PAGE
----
Dana, or Generosity is one of the cornerstones of Buddhist teaching and of the practice of Vipassana meditation. Along with Sila, Morality, it is both a pre-requisite and grounds for training, in so far as we develop these during our practice. Without the support of these two factors it is not possible to develop right concentration, and hence the wisdom that leads to liberation; they go hand in hand with each other, and as we grow in wisdom and in our understanding of the Dhamma, so too does the wish to develop these qualities grow spontaneously in us. As with Metta and the other Brahma-Viharas, they are innate to human beings who have exercised right effort in the cultivation of mind, rather than abandoning themselves to their more basic instincts related to the mental defilements.
As our practice deepens, and we recognize and understand the true nature of phenomena, gratitude arises, and allowing ourselves to express this gratitude is an important part of the Dhamma. The gift of the Dhamma is greater than all other gifts, and becoming aware of having received so great a gift, we are desirous that others too may avail of its benefit. We make available our time and our resources so others can practice and develop these qualities, and perhaps then we even extend this generosity into other areas of our life and into society. But let us restrict ourselves for a moment to a meditation center such as Pian dei Ciliegi. A center for meditation would not survive if it weren’t for dana because there is so much work to be done, and it would not make sense to speak here of hired personnel and retributions, since we are not talking about a company that provides a service.
When you come to do a retreat, you do not simply avail of a service, and the sum that you pay as society members serves only to cover expenses: the cost of maintaining the house, the cost of food, secretarial expenses, travel expenses for the teachers, the cost for the diffusion of the teachings, recompense for the staff etc. Certainly what you pay would not be enough if it weren’t for a great deal of volunteer work, and the generosity of those who make donations. The quota to participate in a retreat is kept as low as possible to permit the greatest number of people to participate, and so serves also to cover the costs of those who cannot afford to pay. Even if in our society we are used to valuing things on the basis of their price, here it is not like this: here there is no profit motive; you do not estimate the value of a retreat by how much you pay for it, because you are not “paying” for it, since, as we said, the Dhamma is priceless.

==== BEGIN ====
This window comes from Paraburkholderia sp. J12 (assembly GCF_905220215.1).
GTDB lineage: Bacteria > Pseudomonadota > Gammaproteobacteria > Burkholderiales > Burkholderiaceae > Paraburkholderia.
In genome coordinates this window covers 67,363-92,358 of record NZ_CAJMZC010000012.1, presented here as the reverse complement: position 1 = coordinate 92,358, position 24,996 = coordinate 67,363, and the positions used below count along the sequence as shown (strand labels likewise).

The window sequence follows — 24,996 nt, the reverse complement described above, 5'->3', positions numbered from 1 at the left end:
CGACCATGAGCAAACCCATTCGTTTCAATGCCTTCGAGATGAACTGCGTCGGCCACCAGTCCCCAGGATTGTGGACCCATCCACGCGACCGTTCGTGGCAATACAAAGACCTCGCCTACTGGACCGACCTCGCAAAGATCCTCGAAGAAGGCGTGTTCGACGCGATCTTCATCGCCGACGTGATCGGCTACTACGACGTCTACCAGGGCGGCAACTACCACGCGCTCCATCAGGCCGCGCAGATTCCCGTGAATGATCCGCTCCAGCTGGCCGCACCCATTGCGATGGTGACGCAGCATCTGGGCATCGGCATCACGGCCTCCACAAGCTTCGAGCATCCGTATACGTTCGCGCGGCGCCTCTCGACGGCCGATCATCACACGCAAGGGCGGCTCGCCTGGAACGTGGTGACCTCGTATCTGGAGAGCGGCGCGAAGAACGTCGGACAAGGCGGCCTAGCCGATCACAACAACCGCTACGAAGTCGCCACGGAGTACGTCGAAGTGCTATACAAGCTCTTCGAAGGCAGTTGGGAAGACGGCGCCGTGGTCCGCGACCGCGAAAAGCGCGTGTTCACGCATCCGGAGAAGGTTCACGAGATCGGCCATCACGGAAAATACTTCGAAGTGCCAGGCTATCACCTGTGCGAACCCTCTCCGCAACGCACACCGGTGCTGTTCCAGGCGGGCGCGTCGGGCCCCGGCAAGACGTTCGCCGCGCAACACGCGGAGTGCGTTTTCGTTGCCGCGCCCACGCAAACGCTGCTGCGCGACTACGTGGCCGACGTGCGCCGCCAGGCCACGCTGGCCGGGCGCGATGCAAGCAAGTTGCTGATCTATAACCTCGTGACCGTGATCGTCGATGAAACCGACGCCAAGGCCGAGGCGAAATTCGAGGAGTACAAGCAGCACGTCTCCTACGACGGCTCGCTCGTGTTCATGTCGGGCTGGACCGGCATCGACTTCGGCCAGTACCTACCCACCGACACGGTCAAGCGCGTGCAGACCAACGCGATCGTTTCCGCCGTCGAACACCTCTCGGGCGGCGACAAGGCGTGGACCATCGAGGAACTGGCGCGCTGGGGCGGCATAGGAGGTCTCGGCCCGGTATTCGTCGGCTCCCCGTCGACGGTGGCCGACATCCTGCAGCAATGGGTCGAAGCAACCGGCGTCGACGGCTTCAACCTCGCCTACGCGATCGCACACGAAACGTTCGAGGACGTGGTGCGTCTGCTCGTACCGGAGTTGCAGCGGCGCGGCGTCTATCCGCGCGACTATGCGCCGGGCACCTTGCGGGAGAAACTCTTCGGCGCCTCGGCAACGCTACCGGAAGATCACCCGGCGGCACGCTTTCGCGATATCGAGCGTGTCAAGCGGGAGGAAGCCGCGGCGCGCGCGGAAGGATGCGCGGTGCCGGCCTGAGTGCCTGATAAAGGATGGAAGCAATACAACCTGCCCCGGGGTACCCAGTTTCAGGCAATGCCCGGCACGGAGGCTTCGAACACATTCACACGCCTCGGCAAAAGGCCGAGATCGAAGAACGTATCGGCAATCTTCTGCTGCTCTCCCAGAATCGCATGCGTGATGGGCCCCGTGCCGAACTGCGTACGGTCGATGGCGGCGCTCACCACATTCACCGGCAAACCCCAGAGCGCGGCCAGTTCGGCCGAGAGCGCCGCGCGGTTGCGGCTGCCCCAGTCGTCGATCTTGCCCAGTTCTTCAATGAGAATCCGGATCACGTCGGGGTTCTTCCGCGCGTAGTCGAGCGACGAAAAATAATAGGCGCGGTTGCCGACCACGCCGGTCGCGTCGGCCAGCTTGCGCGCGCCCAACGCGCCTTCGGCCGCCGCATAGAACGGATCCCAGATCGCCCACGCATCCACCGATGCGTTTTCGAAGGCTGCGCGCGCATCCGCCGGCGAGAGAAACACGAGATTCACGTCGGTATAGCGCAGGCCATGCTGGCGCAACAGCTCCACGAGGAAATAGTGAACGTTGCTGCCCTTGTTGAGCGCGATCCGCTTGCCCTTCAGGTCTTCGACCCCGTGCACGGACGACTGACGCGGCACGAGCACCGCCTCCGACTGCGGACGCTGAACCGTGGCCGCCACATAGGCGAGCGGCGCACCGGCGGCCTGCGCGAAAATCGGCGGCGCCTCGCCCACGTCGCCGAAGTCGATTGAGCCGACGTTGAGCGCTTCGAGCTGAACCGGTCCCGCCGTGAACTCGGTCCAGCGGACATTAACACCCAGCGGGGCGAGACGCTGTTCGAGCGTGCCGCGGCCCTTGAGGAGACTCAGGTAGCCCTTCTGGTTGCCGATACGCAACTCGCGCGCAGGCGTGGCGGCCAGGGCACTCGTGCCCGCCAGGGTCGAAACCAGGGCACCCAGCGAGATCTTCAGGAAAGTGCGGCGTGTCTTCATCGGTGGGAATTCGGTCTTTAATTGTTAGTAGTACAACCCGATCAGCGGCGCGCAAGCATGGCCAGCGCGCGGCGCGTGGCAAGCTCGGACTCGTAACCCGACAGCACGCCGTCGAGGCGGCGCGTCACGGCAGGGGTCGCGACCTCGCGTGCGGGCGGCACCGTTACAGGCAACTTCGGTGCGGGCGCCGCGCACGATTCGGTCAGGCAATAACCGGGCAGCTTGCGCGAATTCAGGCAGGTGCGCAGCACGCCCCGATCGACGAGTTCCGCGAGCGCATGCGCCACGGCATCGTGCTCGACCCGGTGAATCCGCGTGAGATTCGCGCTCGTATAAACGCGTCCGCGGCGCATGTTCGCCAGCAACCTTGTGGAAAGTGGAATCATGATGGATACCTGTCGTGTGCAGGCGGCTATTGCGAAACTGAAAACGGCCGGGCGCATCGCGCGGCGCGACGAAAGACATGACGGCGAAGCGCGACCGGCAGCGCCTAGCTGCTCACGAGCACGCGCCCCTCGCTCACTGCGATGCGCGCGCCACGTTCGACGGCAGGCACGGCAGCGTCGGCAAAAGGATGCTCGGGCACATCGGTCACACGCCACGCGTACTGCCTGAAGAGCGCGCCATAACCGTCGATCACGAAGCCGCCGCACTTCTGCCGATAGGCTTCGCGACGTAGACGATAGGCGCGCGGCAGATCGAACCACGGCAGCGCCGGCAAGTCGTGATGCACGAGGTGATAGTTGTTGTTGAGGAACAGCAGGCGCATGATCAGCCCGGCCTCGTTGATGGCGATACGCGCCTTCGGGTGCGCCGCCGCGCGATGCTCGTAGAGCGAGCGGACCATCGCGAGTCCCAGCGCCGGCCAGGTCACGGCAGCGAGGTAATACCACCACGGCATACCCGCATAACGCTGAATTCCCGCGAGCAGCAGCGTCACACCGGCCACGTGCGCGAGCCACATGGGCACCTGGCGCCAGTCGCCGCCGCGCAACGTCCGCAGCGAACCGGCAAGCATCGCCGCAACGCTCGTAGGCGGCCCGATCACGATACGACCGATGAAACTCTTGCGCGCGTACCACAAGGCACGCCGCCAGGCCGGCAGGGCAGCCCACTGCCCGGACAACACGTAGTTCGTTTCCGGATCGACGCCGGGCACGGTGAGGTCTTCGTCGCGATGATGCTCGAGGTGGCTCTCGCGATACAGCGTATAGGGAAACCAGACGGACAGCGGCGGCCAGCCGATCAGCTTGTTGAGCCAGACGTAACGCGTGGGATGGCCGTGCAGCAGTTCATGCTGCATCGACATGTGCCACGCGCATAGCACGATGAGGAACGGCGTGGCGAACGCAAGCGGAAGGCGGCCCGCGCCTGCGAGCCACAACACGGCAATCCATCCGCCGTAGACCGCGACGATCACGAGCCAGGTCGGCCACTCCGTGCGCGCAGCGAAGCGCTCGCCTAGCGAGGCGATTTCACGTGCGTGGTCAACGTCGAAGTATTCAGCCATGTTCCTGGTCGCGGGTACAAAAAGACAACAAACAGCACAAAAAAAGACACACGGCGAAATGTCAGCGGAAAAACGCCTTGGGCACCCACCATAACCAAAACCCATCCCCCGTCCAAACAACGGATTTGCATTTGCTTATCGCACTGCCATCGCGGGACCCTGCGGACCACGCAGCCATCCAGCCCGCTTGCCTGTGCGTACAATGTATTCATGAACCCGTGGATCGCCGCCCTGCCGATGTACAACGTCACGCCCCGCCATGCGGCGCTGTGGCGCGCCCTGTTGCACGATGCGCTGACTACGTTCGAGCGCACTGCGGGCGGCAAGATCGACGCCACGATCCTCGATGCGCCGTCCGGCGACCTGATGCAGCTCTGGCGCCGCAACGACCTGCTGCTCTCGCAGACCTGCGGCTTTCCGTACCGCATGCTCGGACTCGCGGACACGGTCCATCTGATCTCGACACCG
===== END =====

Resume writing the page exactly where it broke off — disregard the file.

To make a donation is to help the center continue with its activity; participating in the development of the center and of the Sangha, and in the diffusion of the teachings goes beyond a simple act of generosity; it is the recognition of the value of what is being offered and an expression of gratitude. Often we are asked how much one should give. There is no right answer to this question. It is a question of listening to one’s own heart and giving on the basis of ones’ own proper possibility. Knowing how to express gratitude, allowing oneself to express gratitude, is to put to the test one’s capacity for letting go. Seeing our own resistance to being separated from what we possesses, and then letting go: generosity generates wholesome kamma. Even if a donation to the center may be made at any time, the best moment to express recognition and gratitude toward the teachers in the first place, and towards the center that has made such an event possible, is certainly at the end of each retreat.
It is worth bearing in mind that the monks who have dedicated themselves to the spiritual life and to the transmission of spiritual values are sustained by the lay community, but for lay teachers it is a different matter. They are not affiliated to any monastery that looks after their basic needs, and even though they have the same necessities as everyone else, they do not have a stable income, and live off the dana they receive thanks to the teachings they impart. Their lives are just as much dedicated to the study of the Dhamma and to the practice, and their transmission of it is an act of profound generosity. It is up to us then to recognize this situation and to adequately sustain these teachers, that they may be able to continue their work with a certain degree of comfort, keeping in mind too that the teachings cannot and should not be made payable. The lay community must shoulder the responsibility.
In conclusion we would like to emphasize this fundamental principle:
Feeling gratitude – Allowing ourselves to express it – Putting our resistance to the test – and Letting go of what we have.